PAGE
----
In an interview with Steve Farrell of rugby365.com, Sharks scrumhalf-cum-flyhalf Ruan Pienaar is adamant he doesn’t want to full the role of supersub and wants to concentrate on one position to further his burgeoning career. Pienaar will be entrusted with running the show at flyhalf for the Sharks’ vital Super 14 showdown with the Chiefs on Saturday.
It’s a role that is new to the man who made his Springbok debut at No.9 against New Zealand in 2006, but many pundits have been calling for the 24-year-old to move to No.10.
Frederic Michalak’s knee injury against the Waratahs necessitated a change at No.10. Sharks coach Dick Muir opted for the multi-talented Pienaar to fulfil the role that many feel is his best position.
By his own admission Pienaar hasn’t had the best of season’s, yet he showed some quality touches in his team’s 33-14 win over the Cheetahs last Saturday. His return to form could be the tonic that sparks a Sharks revival and sees them through to the Super 14 semifinals.
The Bloemfontein-born Pienaar spoke exclusively to rugby365.com about his new role in the backline and the impending clash with the Chiefs.
Pienaar made it clear that he wanted to focus on one position, whether it be No.9 or No.10.
“It’s still new playing at No.10 but I’m enjoying it,” he said.
“There’s still lots to learn and improve on.
“I haven’t had the best season this year so it’s been a bit of a disappointment for me,” he added.
Asked whether he would prefer to play scrumhalf or flyhalf, Pienaar was still in two minds as to which position he preferred. He did however make it clear that he didn’t want to become the next Brent Russell of South Africa – a jack of all trades but master of none.
“You never know, if it goes well at flyhalf I wouldn’t mind playing there,” said Pienaar.
“It’s a nice position. But I also enjoy No.9. I’d like to settle in one position. I don’t want to be in that supersub league again,” Pienaar made it clear.
Pienaar has played at fullback and wing for South Africa, but said that his continual shift throughout the backline has been detrimental to his career so far.
“Playing fullback then wing was frustrating,” she said.
“It might have been a bit of a disruption for me. I haven’t played a full game at scrumhalf since last year’s Tri-Nations,” added the talented back.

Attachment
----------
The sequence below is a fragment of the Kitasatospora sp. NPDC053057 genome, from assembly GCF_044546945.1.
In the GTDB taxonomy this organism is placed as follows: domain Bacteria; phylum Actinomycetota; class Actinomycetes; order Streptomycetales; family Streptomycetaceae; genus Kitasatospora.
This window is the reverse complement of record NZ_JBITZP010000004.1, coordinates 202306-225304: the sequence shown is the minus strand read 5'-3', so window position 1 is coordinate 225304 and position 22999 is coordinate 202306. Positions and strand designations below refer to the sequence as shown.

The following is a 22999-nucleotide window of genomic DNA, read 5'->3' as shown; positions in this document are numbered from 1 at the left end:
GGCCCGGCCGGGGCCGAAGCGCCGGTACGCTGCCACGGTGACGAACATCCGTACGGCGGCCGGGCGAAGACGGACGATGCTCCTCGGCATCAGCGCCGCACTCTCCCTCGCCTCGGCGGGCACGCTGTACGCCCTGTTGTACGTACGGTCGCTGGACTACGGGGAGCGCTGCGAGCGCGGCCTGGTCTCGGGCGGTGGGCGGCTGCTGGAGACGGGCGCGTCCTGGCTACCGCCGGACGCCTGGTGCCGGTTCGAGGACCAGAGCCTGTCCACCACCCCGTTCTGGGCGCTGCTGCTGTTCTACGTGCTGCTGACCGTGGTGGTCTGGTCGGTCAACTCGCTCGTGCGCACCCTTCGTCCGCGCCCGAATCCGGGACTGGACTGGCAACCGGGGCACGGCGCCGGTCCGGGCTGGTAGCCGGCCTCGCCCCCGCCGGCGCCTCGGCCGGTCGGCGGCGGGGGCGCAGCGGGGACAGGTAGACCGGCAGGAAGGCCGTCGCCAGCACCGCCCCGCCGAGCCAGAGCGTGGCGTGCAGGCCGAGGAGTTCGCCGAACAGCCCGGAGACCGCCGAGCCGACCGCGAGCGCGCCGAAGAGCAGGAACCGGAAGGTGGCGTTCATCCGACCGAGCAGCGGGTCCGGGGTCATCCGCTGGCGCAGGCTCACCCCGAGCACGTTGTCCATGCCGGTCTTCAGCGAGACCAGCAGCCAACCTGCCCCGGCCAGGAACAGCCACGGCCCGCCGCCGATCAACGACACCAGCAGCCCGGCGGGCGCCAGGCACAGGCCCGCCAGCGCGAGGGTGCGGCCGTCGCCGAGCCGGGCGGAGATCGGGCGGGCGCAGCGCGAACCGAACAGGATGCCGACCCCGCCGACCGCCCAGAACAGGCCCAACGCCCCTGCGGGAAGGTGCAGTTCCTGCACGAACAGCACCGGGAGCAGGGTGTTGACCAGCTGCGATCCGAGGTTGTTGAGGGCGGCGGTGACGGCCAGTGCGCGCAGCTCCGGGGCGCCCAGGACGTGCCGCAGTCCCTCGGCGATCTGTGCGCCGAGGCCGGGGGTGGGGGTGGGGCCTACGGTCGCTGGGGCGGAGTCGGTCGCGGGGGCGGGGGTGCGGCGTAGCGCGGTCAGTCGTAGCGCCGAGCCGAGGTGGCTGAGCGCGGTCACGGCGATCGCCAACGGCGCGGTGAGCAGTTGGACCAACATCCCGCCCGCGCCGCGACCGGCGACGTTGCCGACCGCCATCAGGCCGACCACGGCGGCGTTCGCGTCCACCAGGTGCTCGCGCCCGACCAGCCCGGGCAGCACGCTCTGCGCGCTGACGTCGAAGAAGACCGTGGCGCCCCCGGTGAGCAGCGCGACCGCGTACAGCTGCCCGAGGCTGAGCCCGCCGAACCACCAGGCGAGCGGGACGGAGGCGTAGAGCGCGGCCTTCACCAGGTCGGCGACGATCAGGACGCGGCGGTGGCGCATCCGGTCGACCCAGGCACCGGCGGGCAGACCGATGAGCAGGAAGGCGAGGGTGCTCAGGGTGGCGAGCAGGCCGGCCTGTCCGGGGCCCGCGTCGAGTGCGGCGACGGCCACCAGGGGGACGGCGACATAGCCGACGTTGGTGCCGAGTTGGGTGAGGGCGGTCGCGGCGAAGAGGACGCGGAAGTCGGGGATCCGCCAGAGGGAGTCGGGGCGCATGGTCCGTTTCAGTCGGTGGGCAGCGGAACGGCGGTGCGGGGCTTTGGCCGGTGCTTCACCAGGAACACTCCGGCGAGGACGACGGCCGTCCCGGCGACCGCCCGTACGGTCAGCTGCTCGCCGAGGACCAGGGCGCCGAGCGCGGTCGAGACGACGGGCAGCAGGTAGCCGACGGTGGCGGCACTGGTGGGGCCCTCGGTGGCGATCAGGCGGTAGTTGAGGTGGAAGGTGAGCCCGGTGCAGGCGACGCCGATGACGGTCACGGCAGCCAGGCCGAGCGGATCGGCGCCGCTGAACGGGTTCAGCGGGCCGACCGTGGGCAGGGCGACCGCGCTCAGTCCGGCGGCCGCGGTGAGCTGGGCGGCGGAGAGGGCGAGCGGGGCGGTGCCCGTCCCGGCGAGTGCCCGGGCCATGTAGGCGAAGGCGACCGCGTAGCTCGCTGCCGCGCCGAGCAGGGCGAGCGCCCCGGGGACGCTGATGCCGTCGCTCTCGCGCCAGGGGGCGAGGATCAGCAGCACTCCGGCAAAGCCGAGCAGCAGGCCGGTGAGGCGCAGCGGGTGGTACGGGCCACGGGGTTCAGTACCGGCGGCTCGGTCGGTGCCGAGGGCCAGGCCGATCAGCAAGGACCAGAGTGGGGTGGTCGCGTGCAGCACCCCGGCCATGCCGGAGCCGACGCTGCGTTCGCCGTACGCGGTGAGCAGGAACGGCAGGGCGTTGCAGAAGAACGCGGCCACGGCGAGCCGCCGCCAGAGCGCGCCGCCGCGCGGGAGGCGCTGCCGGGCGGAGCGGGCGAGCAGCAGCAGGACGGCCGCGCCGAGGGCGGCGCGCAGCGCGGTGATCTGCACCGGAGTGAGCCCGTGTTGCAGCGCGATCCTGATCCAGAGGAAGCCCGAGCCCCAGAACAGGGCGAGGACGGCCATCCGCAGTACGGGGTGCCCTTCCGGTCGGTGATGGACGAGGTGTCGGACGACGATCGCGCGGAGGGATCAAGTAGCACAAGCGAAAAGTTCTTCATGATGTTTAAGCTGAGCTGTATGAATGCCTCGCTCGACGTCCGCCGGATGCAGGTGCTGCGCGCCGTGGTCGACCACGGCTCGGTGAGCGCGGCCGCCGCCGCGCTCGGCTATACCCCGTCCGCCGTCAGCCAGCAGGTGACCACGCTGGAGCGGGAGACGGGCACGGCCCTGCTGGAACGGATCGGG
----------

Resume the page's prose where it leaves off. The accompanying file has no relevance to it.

Looking ahead to the clash with the Chiefs, Pienaar said that his team were distinctly better off than two years ago when they had their hearts broken by the Bulls.
That year, the Sharks were all but in the play-offs until the Bulls, playing in the final game of the round-robin stages, thrashed the Stormers 43-10 to sneak into the top four by virtue of a superior points difference to that of the Sharks.
The fact that the Sharks will be playing in the final round-robin game will make a similar scenario impossible. The Sharks will have their destiny in their own hands by the time kick-off arrives in Durban.
“Two years ago we played first and were in the same position but the Bulls gave the Stormers a bit of a hiding at Newlands,” said Pienaar, referring to that game in Cape Town.
“That knocked us out of the semis. This year we are in a different position knowing what we have to do so it’s better than two years ago.
“But we didn’t want to end up like this having to rely on other teams.
“Hopefully the Waratahs and Hurricanes can lose, then we will still be in with a chance of coming second,” added the hopeful Pienaar.
The Chiefs have had an up-and-down season this year. They lost three of their first five games, before winning five on the trot. Two subsequent losses mean their semifinal aspirations are hanging by a thread.
Pienaar pointed to the unpredictability of the Hamilton-based outfit but admitted the Sharks were in for a huge battle on Saturday.
“We need to focus on our own game,” said Pienaar.
“They’re [the Chiefs] are a very unpredictable side, but they’ve played very good rugby this season.
“They will be disappointed with their loss to the Lions and will come out all guns blazing.
“They also want to make the semis so it won’t be an easy game. It’s going to be one of the toughest game of the season. They are a quality side so we going to have to go out there and get the points,” added a confident sounding Pienaar.
Pienaar’s opposite number on Saturday, Stephen Donald, is the tournament’s highest points scorer this year. He has scored 143 points and his being mentioned as a possible All Black candidate with the departure of Nick Evans and possibly Dan Carter at the end of the year.
Pienaar sees this as a challenge and is relishing going head-to-head with the in-form Donald.
“It’s a new test for me,” he said of his clash with the Chiefs pivot.
“He’s played pretty good rugby this whole season, as well as the years before that. It’s a big test for me and I’m looking forward to it. Hopefully it goes well,” he added.
Springbok coach Peter de Villiers will announce his first squad of his coaching tenure on Saturday, but he will not include any players involved in the Super 14 semifinals.
Pienaar was aware of the announcement but played down the influence it might have for any Springbok hopefuls in the Sharks camp.
“Anything can happen, it’s not in our hands,” he said of the Springbok announcement.
‘We just want to do well for the Sharks this week. [We're] still fighting to make the semis so that’s a huge aim for us this year. Hopefully we can make it back into the top four and hopefully make it to the Final again.
“So I think everyone’s focus will be on Saturday’s game,” concluded the gifted Sharks utility.
Pienaar will be hoping that De Villiers excludes all Sharks players for at least another week as they fight for those hotly contested second, third and fourth places on the log.Tweet